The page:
I'm about to create a research simulator based on Ogre. Now I need a tool to create models. Just ordinary models including textured blocks and cylinders.
My questions are:
1. Is Blender accurate enough for serious (publishable) research. If I specify something to be 1.43 m, I need it to be exactly that. I know there are no units in Blender, but I wonder if everything is perfectly proportional. If the answer is 'NO', could you please give me some advice on other tools?
2. If I use Blender for my modeling, which format should I use when using in Ogre.
Thanks.
How accurate
Moderators: jesterKing, stiv
blender has units, and i understand that they are perfectly proportional. You should have a look at Robert Burke's tutorial "Precision Modeling" at
http://homepage.ntlworld.com/r.burke2/p ... ling1.html
In fact it's a 151 Pages/613 images book with some very interesting arguments about... well, precision modeling.
I would like to avail myself the opportunity to start collecting our specific wishlist for Blender in Academic and research environment.
Would conventional (inch and centimeters) units option be the first one?
http://homepage.ntlworld.com/r.burke2/p ... ling1.html
In fact it's a 151 Pages/613 images book with some very interesting arguments about... well, precision modeling.
I would like to avail myself the opportunity to start collecting our specific wishlist for Blender in Academic and research environment.
Would conventional (inch and centimeters) units option be the first one?
Exactly that? You wouldn't be happy with 1.42999999999999993783 ?If I specify something to be 1.43 m, I need it to be exactly that.
Computers do math with binary numbers. These are not the same as real numbers from math class. Nasty surprises await the naive on their first expose to digital math and numeric analysis.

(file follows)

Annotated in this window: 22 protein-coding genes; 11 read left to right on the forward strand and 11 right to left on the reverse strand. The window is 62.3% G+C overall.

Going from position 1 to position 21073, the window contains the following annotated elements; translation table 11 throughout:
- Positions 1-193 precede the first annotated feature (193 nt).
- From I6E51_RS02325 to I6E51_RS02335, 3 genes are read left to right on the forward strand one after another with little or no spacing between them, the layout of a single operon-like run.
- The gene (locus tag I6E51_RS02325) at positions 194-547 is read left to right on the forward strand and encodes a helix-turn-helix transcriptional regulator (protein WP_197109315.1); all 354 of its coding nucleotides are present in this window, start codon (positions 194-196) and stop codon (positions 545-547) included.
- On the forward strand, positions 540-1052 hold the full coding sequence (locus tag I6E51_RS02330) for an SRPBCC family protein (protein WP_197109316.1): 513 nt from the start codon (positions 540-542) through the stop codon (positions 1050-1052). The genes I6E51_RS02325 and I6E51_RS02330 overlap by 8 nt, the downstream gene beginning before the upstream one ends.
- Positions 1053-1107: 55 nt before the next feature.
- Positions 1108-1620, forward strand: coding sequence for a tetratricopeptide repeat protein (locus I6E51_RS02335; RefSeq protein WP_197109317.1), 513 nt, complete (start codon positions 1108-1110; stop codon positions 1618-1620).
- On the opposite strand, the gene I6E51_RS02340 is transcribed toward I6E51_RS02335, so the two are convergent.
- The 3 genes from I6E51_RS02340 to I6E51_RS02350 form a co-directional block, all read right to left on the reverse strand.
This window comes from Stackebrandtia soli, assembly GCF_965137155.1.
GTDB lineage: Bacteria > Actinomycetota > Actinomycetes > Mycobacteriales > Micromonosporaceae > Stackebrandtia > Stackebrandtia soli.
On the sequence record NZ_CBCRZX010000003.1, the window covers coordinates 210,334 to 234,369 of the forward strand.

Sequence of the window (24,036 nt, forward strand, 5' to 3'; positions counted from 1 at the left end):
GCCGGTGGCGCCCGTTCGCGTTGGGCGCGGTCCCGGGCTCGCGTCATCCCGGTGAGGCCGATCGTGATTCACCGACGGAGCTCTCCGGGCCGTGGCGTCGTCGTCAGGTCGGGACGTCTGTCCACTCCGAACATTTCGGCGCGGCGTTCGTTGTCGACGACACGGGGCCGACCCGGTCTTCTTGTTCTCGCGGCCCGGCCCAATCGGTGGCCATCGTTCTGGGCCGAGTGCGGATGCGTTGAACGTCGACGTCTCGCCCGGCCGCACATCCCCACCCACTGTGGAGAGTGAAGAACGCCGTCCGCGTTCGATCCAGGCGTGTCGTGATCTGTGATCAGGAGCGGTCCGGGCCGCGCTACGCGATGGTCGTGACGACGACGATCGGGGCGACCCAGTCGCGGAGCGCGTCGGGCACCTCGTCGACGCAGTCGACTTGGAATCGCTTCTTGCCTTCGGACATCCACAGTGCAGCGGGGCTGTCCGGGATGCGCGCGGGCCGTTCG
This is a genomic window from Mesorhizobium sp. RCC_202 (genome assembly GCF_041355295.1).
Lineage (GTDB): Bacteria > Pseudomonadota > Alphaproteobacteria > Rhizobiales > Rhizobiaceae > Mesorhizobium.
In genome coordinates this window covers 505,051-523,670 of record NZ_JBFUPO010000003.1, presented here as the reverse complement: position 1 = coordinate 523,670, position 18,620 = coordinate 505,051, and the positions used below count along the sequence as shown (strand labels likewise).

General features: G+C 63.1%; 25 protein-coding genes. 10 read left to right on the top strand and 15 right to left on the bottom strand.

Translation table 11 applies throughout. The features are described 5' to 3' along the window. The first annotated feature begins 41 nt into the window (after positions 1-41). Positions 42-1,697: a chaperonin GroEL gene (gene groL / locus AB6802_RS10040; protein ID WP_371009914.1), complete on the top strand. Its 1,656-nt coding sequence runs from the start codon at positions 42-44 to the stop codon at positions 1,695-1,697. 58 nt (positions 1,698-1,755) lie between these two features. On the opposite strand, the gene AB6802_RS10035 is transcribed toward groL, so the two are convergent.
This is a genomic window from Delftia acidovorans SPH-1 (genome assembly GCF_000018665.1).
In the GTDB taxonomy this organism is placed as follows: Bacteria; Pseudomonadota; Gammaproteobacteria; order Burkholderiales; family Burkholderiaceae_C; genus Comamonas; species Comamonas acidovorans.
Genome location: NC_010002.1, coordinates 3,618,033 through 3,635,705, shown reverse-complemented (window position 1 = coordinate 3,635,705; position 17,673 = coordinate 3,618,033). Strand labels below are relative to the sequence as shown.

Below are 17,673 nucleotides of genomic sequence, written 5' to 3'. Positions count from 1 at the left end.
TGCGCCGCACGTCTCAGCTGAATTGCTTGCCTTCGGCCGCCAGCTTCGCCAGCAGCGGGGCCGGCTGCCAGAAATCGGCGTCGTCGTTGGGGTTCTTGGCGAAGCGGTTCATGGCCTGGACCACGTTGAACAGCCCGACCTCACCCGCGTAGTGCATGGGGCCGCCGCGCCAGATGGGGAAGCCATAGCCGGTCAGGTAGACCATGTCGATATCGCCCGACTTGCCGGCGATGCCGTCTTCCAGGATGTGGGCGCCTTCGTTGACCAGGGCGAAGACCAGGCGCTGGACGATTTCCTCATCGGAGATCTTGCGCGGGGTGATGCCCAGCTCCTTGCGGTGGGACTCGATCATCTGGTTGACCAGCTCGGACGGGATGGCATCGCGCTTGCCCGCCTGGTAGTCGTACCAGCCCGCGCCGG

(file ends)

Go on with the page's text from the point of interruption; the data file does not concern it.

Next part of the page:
Blender uses standard C floats for math which give you about 7 significant digits and a range of about + 10**38.
I don't know what 'perfectly proportional' means in this instance.

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 Joined: Fri Feb 05, 2010 9:45 am
blender has units, and i understand that they are perfectly proportional.
Thanks, that is what I needed to know.Blender uses standard C floats for math which give you about 7 significant digits and a range of about + 10**38.
Superb! Thanks.
Of course I know that. But that is not the point of this question.Computers do math with binary numbers. These are not the same as real numbers from math class.
Thanks for the offer. However academics and scientists don't actually use the inches, feet and other body parts (not for measuring, i mean).pep wrote:
Would conventional (inch and centimeters) units option be the first one?
As for the decimal metric system, in Blender there are 8 orders of magnitude.
In some scenes we use objects (atoms) measured in Angstrom (10 e10 meters) with motions of fractions of Angstroms. In other scenes we have objects as big as 100 micrometers (10 e4) or even larger. We typically have 1 BU = 10 e9 (for proteins) or e6 (for cells)
People modelling, say , earthquakes would need a completely different scale system, but the fact that it is decimal makes it very easy to use Blender as is (establish 1 BU = 1 km, for example)
So, I would say, you're welcome to make a converter, but it should be flexible to be useful to everyone!
thanks!
monica